"Not always occurs to me in the heat put on a condom," he says. "Also, this attitude is very unnatural. People really disrupt your privacy, your connection, your passion, your everything, and then put a condom and expect things to go back to the same level? "After starting with PrEP earlier this year, "I finally felt free," he says. "For the first time since I was a boy, I know my sexuality will not be the cause of my death." *** When gay men describe not using condoms despite intentions to do so, they will generally use language suggesting was an accident largely beyond his control: "It was a slip." Some may even describe it as an extra-bodily state of mind: "I realized that my compatibility with condom use had changed." Critics may argue that this elevates to a trick of a conjuring conjurer to deflect justifiable guilt by failing to develop a rational process. However, as John Guigayoma, an 28 boy from San Francisco, can attest, sex has a powerful ability to get over such reasoning. Like Ergane, Guigayoma discovered that his sexual behavior was going against the HIV prevention practices he was teaching - and in his case, he was also teaching others. Despite working at a health education provider, he wore condoms sporadically as he struggled with the shame and guilt of leading a sex life that was making him incredibly unhappy, confused and lost. "I felt that I could not trust myself and that there was something wrong with me," Guigayoma says. "That just added to all my own shame: I'm not doing what I should be doing." Sarit Golub, MD, PhD, a psychologist at Hunter College in New York City who is studying the use of Truvada by gay men, says the biggest benefit of PrEP is that it "separates the HIV prevention act from the potential encounter event," allowing the rational mind to run the show. "I can not rely on myself to use the condom," Ergane says, "but I can rely on myself to take this pill every day." "The PrEP helped me take control," says Guigayoma, which started with Truvada a year ago. Reducing your risk of HIV with drugs gave him the chance to take stock of your life and take better care of yourself holistically. Part of this process was to forgive to prefer sex without latex. "Perhaps there is nothing wrong with me," he explained. "Maybe this is just the way I want to live my sex life." Such sexual life includes an increased risk of sexually transmitted infections compared to those who are faithful to the condom. Activists of PrEP believe that those taking Truvada following the advice of the Centers for Disease Control and testing for STI at least twice a year will lead to early diagnosis and that subsequent treatment will counteract the absence of latex. However, such realistic attitudes toward condoms are causing deep concern and even anger among some in the gay community. "No wonder people think I'm irresponsible," says Guigayoma. "But it's more responsible to recognize the reality of our sex lives and to give people options they can work with than to dictate a particular pre-vention tactic." Okay to treat HIV since 2004, Truvada has a long history of supporting the notion that monitoring is generally safe and well tolerated, and that doctors can easily monitor any development of renal dysfunction or reduction in bone density - the two major side effects of long-term use. The issue of drug resistance can be uncertain, however. Research do iPrEx study showed that no one who contracted HIV during the study developed resistance to the drug. But most participants have been tested for HIV monthly, since anyone who maintains the CDC minimum requirements for PrEP will only receive quarterly HIV testing - giving the virus more time to muck. Another concern is that PrEP can lead gay men to increase their sexual risk-taking, a phenomenon known as risk compensation. The argument is usually framed as one or between Truvada and preservatives - take the pill, drop the latex - although in reality overlap in use seems common. Such rigid and dualistic thinking fits in with the popular saying that "condoms have failed" with gay men - a defeatist claim that fails to recognize that without latex HIV rates would probably be catastrophically worse. Other elements typically overlooked in this debate are the many behavioral practices that gay men also use to reduce the risk of HIV, and which can factor in risk compensation, such as: "seroposicionamento", in which the HIV-positive partner is on position passive or below; "Serotriagem" in which men try to have sex with the same serostatus partners; favoring oral sex instead of anal sex; or by the partner who is over (active partner) remove the member before ejaculation. None of the PrEP studies showed any evidence of risk compensation. In fact, both in the placebo phase and the open extent of iPrEx, volunteers, all of whom received risk reduction counseling, tended to behave less risky. But as the gay world begins to discover PrEP, a different story can begin to emerge. In an interview in the winter, Robert M. Grant, chief researcher, physician and Master of Public Health, a university professor at the University of California, San Francisco, was adamant that Truvada did not lead to risk compensation. But when summer came he acknowledged that he was beginning to hear anecdotes about it. Those looking for such a story did not have to go far to find the unofficial PrEP poster boy: Damon Jacobs, a Manhattan therapist who won the title by retelling his experiences with Truvada on dozens of media channels. Uncontrolled in his enthusiasm for this form of HIV prevention, he has not been remorseful about switching from inconsistent condom use to an almost completely free latex existence since PrEP began. This did not prove the paucity of people dividing their own experiences with the PrEP for this article which they reported engaging in varying degrees and various types of risk compensation. Some took Truvada with the clear purpose of opening the condoms. Quentin Ergane, for example, is now enjoying falling more often during sex. However, both are having fewer sexual partners lately. Time will tell how common risk compensation will become. A crucial question is whether those who have taken greater risks will also take their medicines. A combination of widespread risk compensation and irregular adherence to PrEP could push HIV rates in the wrong direction. And if the risk compensation among people taking Truvada influences similar behaviors in others, HIV rates could increase among non-users of PrEP. *** "PrEP works if you take it," according to researcher Robert Grant.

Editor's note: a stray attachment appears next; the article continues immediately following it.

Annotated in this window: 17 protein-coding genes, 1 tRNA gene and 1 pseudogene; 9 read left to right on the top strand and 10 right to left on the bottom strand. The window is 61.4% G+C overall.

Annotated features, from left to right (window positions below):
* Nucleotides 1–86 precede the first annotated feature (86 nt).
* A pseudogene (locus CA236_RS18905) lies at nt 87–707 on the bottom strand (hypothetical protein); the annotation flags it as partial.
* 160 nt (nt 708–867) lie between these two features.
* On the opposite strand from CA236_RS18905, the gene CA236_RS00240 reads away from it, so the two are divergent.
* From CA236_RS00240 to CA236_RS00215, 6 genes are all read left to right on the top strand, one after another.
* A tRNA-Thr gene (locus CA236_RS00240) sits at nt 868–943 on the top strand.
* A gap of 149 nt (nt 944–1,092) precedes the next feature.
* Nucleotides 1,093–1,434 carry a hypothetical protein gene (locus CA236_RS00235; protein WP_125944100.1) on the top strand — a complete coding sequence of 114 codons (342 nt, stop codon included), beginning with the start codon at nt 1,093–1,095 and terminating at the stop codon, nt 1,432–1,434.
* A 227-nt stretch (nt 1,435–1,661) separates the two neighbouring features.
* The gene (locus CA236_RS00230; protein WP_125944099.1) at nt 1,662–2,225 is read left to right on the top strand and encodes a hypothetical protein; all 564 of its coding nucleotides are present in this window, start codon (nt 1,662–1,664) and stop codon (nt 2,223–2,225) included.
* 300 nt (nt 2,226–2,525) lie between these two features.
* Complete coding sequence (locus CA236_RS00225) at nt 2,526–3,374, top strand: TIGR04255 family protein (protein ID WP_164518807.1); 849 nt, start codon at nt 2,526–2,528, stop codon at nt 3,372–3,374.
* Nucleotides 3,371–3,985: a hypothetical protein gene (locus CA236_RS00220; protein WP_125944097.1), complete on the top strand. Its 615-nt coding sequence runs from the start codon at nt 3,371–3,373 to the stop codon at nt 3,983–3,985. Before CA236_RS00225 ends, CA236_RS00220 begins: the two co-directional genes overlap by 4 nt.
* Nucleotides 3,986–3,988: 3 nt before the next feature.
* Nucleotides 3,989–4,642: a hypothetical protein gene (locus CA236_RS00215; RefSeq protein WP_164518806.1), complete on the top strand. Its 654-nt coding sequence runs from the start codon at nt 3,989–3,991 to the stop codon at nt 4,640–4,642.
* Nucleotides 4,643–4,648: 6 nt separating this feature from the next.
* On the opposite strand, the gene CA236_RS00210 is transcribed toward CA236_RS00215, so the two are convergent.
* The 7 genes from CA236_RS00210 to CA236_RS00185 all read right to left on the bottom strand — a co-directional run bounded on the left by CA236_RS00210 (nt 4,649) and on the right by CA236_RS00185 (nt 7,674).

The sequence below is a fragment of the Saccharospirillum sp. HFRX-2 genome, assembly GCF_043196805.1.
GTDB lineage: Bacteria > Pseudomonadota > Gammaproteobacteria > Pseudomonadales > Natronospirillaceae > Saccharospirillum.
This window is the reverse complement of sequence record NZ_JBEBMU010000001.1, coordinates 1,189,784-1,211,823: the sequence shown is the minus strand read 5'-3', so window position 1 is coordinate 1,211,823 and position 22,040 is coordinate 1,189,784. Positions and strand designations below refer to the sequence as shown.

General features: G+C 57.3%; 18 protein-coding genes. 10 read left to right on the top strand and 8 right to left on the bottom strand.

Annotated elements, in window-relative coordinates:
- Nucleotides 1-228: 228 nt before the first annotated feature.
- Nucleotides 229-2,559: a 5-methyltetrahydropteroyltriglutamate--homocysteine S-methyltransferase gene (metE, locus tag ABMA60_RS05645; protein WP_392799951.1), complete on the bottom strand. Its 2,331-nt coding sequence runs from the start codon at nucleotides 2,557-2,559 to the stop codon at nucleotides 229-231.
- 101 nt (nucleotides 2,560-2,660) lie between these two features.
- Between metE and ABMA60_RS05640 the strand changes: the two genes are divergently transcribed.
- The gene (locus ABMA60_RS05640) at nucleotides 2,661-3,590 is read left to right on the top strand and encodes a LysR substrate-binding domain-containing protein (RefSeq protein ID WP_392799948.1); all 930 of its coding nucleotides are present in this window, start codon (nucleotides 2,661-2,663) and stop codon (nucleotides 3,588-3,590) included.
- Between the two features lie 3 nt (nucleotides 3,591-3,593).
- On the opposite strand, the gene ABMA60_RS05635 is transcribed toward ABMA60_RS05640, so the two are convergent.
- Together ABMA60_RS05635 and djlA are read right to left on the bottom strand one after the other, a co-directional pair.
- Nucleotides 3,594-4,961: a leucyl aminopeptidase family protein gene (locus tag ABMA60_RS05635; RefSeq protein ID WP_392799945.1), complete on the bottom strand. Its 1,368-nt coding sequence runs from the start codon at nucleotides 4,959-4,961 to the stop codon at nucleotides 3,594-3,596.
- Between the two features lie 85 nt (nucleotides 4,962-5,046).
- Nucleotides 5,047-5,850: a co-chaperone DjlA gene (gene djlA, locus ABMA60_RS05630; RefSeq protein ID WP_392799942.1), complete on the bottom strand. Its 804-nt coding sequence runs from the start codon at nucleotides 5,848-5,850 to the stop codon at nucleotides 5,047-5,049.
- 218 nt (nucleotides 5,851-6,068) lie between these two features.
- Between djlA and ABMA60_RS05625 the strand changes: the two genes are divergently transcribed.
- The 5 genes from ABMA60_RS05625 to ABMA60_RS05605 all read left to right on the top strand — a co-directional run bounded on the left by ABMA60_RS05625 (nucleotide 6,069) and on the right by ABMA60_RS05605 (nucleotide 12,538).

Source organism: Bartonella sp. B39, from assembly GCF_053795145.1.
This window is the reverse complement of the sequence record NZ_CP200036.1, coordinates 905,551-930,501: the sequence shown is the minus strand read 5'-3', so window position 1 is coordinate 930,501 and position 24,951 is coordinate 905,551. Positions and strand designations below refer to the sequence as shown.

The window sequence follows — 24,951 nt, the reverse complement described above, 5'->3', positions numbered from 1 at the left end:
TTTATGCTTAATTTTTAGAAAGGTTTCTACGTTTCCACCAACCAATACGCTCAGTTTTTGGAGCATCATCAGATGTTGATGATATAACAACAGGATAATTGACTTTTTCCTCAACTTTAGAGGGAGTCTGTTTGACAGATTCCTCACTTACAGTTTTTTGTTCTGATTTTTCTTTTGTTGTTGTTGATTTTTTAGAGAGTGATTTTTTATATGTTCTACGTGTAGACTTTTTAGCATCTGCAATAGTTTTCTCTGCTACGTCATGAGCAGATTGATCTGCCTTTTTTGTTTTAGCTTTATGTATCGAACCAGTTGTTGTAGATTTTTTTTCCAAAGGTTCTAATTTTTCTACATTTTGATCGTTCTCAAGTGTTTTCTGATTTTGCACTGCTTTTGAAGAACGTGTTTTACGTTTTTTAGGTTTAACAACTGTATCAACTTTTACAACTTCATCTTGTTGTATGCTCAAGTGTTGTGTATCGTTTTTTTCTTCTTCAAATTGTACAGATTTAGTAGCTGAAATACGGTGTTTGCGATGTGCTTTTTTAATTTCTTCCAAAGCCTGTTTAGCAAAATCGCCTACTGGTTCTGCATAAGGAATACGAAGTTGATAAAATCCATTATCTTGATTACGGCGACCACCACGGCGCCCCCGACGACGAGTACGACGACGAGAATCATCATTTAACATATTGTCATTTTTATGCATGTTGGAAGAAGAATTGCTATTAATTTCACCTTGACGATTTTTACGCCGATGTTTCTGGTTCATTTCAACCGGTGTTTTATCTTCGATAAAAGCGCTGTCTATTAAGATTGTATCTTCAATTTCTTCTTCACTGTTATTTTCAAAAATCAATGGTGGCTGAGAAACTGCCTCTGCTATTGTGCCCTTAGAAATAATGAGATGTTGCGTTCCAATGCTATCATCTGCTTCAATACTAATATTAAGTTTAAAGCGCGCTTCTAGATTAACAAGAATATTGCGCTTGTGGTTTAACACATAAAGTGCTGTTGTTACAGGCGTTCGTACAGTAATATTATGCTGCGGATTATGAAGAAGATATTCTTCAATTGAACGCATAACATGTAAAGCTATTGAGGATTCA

In fact, no one in the iPrEx study or in your open-contracted HIV while taking Truvada four or more days a week. But even if Truvada offer a type of protection "bulletproof" we do not know if it will reduce the 50, 000 new cases of HIV hell-bent on consist in the United States each year.The key to the success of PrEP spread tailored, according to Anthony Fauci, MD, director of the National Institute of Infectious and Allergic Diseases, is that the field of public health stop "to cheat saying HIV is a 'equal opportunity employer'. " Approximately two-thirds of HIV infections in the United States are transmitted through gay sex. In fact, the group of men who have sex with men (MSM, in English) is the only category of risk that recently did not change the scenario: while heterosexuals and injection drug users have seen rates fall in recent years, the rates among gay and bisexual men only increased, especially among young people. This does not mean that all gay men should start taking a blue pill every day. There is still a big risk spectrum within the community. Take into account the estimate that perhaps less than 2,5 percent of sexual encounters between men involves one ejaculatory partner within the other's rectum - the act is by far the most likely to transmit the virus. Arguably the most effective way to increase the power of PrEP is to target HIV-negative men who are not consistently using condoms, and especially to those who are below when the partner ejaculates inside them. (This demographic priority would exclude men in a monogamous relationship or with another HIV-negative man or an HIV-positive man who has had the virus suppressed and is in regular care with HIV.) "My focus is not to help the well-concerned get access to PrEP, "says Jim Pickett, director of prevention advocacy at the AIDS Foundation in Chicago. With such priority in mind, resultados July of the open phase of iPrEx are encouraging: those at highest risk of contracting the virus were both more likely to follow PrEP and were more likely to adhere. However, overall adherence was dramatically lower among younger participants. Hopefully, the benefits of PrEP will extend to individuals taking Truvada. According to Demetre Daskalakis, MD, Public Health Master, new health care commissioner at the Center for AIDS Prevention and Control at the New York City Office, "PrEP, given the right population at risk, is not really only HIV prevention, but specifically it is acute HIV prevention. "Indeed, during the first six to twelve weeks of infection - a time period known as the acute phase - viral loads soar, making HIV transmission much easier. During this phase, a person may feel perfectly fine and continue to engage in the kind of high-risk sex that exposed him to the virus in the first place, thereby helping the virus clear its way through its "network of sexual contacts." So, ultimately, PrEP can operate as a wire cutter that breaks the current. *** As for bringing PrEP to a critical mass, much has been done estimate of the manufacturer of Truvada, Gilead Sciences, that only around 2,300 people are taking PrEP. But this data has many limitations that are usually neglected: it reflects only September data from 2013; he was slaughtered by only 55 percent of North American pharmacies; and it excludes the thousands who are taking PrEP through studies. Numerous health care providers who have been contacted for this article have reported that since the buzz of the media began in 2013, they have seen an oscillation of 2, 5 or even 20 times higher in prescriptions. "We've had a tremendous increase in interest," says C. Bradley Hare, MD, director of HIV prevention and care services at Kaiser Permanente Medical Center in San Francisco, where 250 patients are in PrEP, compared 40 years ago. "It has grown and been in the last year." Why would PrEP candidates choose not to take it? To begin with, there is the possibility of barriers with insurance (although in PrEP they are usually covered), concerns about side effects (founded or unfounded), an unwillingness to take a medicine every day, and fear of being stigmatized as a person promiscuous who has unprotected sex. But the biggest blockade for gay men could be their own lack of information that PrEP could personally benefit them. Daskalakis has recently published a study with gay men at New York City meeting points who found that of the 80 percent who were potential candidates for Truvada, more than three-quarters did not think they were at risk enough to use PrEP. But perhaps the strongest case for PrEP is not necessarily made from the context of anonymous dating. Research critically neglected suggest that gays are many more likely to use condoms in a chance encounter and that between one third and only above two-thirds of transmissions between men occur with their primary partners. In other words: a lot of guys are contracting HIV from boyfriends, not from sexual encounters. The transmission window seems to be open usually when there is a need to show confidence and experience intimacy in a new relationship leaves the condom aside - before men have been tested for HIV and discussed monogamy. *** Unfortunately, an unpublished study led by New York University professor of psychology and public health Perry Halkitis, PhD, Master of Public Health, found that young MSM in romantic relationships were less likely to see use in taking Although they did not use condoms. On the other side of the coin are recent discoveries of a published study recently co-authored between Kristi Gamarel, PhD at Brown University and Sarit Golub of Hunter College who studied adult MSM men in New York City - a set of older men, with a mean age of 32 years - who were in stable relationships in which the two were HIV negative. When men cited intimacy as the reason they had unprotected sex with their partners, the likelihood that they expressed interest in PrEP rose to 55 percent. Those who reported having had unprotected sex with someone other than their partner were also more likely to say they would use PrEP. As well as should be taken into account that HIV targets MSM blacks more disproportionately: They make up about a fifth of all annual infections in the United States. Young black MSM are at particularly higher risk. An alarming 12 percent of young black MSM in Atlanta contract the virus every year. The key to engage this demographic population, said Phil Wilson, founder and CEO of the AIDS Institute in Negros, is to use targeted efforts for equal. "Someone comes in with a sneaker or rap music or a T-shirt and gets popular in the Bronx," says Wilson. "Four days later it's on the billboards in Watts and Compton. So there are in-game mechanisms that are used every day to reach young blacks. "Unfortunately, trying to get Truvada usually means battling with primary care doctors who refuse to prescribe a prescription they are unfamiliar with, with which they believe it will lead to risk compensation, and which they mistakenly find highly complex to monitor safety. Part of the problem stems from Gilead's decision not to advertise Truvada as PrEP. Instead, the company makes modest donations to community groups, universities, and public health agencies that take time off by educating the public and doctors. This remains a stark contrast to the disclosure of birth control in the 60 years, when GD Searle & Company has sent an army of "meticulous men" clinics to clinicians to promote contraceptive Enovid. "In some cases, because the gay sex be so stigmatized, it is leading doctors to make inappropriate judgments," says Jose Zuniga, PhD, Master of Public Health and president of the International Association for AIDS Care Providers. Until recently, the clinic Kaiser Permanente in San Diego called for those looking for PrEP sign a form that warned, "At any time, the Contractor may consider stopping the PrEP if there is continuing evidence of risky sex or is positive for DST's." No matter that both have sex without a condom as sexually transmitted diseases on the list of what makes someone a candidate for PrEP first. Lisa, a woman of 34 years living in a big city on the East Coast that are wanting to conceive of their HIV-positive boyfriend first asked her gynecologist about PrEP. "As soon as I told her that my partner was HIV-positive, the look that woman gave me was disgusting," Lisa remembers. "She spoke to me as if I were an irresponsible person and the scum of the earth." As it is apparently highly common, Lisa's doctor told her to consult an infectious disease doctor, who then told her not to look for HIV- negative and that she would go to her first doctor, subjecting her to months of comings and goings as she sought out a doctor who sympathized with PrEP. "It was so humiliating," Lisa said. Daskalakis, in turn, fears that experiences like Lisa mean that medical specialists will become the large group who prescribe Truvada and that ordinary doctors will do tests to select potential candidates for PrEP. *** Promising efficacy data aside, troubling findings have emerged in the open phase of iPrEx: participants took four or more pills a week only 33 percent of the time and adhered daily 12 percent of the time. Fortunately, it seems that MSM taking Truvada can lose up to TRE doses per week and are likely to remain completely protected. It is estimated that even taking the pill only twice a week reduces the risk of HIV by 76 percent. In this perspective, there is hope that the first discoveries of a continuing study of the use of the PrEP in the real world between the MSM and the trans women in San Francisco, Washington, DC, and Miami. One month into the study, participants were adhering four or more times a week at rates of 92 percent, 90 percent, and 73 percent, in their respective cities. Daily adherence, however, was only a respective 66 percent, 45 percent and 19 percent. And if this study follows the open-phase tendencies of iPrEx, adherence rates may fall over time. Michael Weinstein, president of the AIDS Healthcare Foundation (AHF), a media advisor to citations opposed to PrEP, insists, "There is no evidence in the scientific literature that PrEP is a successful approach to public health." He points to the fact that low adherence has pulled population-level efficacy down, and then it demonstrates average risk-reduction data as failures. THE media campaign "Facts Prep" is opposed to PrEP as an intervention in public health for these reasons. But another way to look at a median effectiveness of 44 percent is to say that if you give PrEP to a good number of high-risk gay men, HIV rates will decline. These data are also reduction about 60 percent in woman's risk of transmission to man that male circumcision confers. Research is beginning to show that the massive campaign to circumcise African men are not only connected to reduce HIV among circumcised men, but also among women. Which brings us back to Daskalakis's point that PrEP can effectively prevent people from transmitting HIV to others by keeping people who are having high-risk sex from contracting HIV in the first place. Weinstein's ultimate argument is that the dominant prevention approach should focus on promoting the use of condoms along with the treatment and diagnosis of HIV-positive people, and that PrEP should be reserved for "special cases." In fact, Recent research suggest that having an undetectable viral load makes it virtually impossible for people living with HIV transmitting HIV. But poor adherence to antiretroviral also pulls down the effectiveness of population-level "treatment as prevention" (TASP in English): A estimated 75 percent of Americans treated for HIV actually have a totally suppressed virus. Another way to look at this is that only 40 percent of all Americans diagnosed with HIV are on treatment and only 30 percent are virally suppressed. Recognized, giving drugs to individuals with HIV is a much more targeted way of containing transmissions than giving Truvada to HIV-negative people hoping to prevent any HIV they may encounter. But all these things considered, PrEP is still being held to a much higher standard: adherence is always factored into the debate over its merit while that element is largely ignored when discussing the TasP. Moreover, only a minority of MSM apparently adheres consistently to the condom. "There is not a single person I know who thinks PrEP is perfect or that adherence is a critical issue," says Mitchell Warren, executive director of the Global HIV Prevention Support Group (AVAC), who added that adherence is critical to all forms of HIV risk reduction. "If there was a perfect intervention, we would prefer it," he says. "But in 2014 the best approach is a Patchwork approaches good, but not perfect. Why would we want to give up any of them does not make sense to me. " By the Numbers Considering the effectiveness Prep 44 percent In the experiment iPrEx with MSM and transgender women who were the first to demonstrate the effectiveness of Prep 2010, the group given Truvada had a reduction of infection by HIV 44 percent rate compared with the placebo group. 92 percent Only 51 percent of participants assigned to take Truvada in iPrEx detected the drug in their systems, but they had a reduction of HIV 92 percent rate compared with those with no detectable drug. The American Center for Disease Control and Prevention (CDC) incorrectly the consistent use of Truvada reduced the risk of HIV in "to 92 percent." The data is not the upper limit of risk reduction of Truvada with perfect grip; it represents a risk reduction of average among those taking absolutely no drug. 99 percent A specific modeling (Called regression analysis) based on the data iPrEx designed to take Truvada seven days a week reduces the risk of HIV 99 percent. The real data, researchers estimate could be between 96 percent and greater than 99 percent. 100 percent Na placebo free phase iPrEx researchers analyzed the data with what is called stratified analysis, which allowed the evaluation of them reflect more directly the fact that, as early in the iPrEx, nobody contracted HIV while taking Truvada four or more days a week: they designed to adhere to the regime that offers favorably 100 percent efficacy. A drawback of using this different way of statistical analysis was a range of broader estimates: they could only speculate with confidence that the efficacy was nothing less than 86 percent.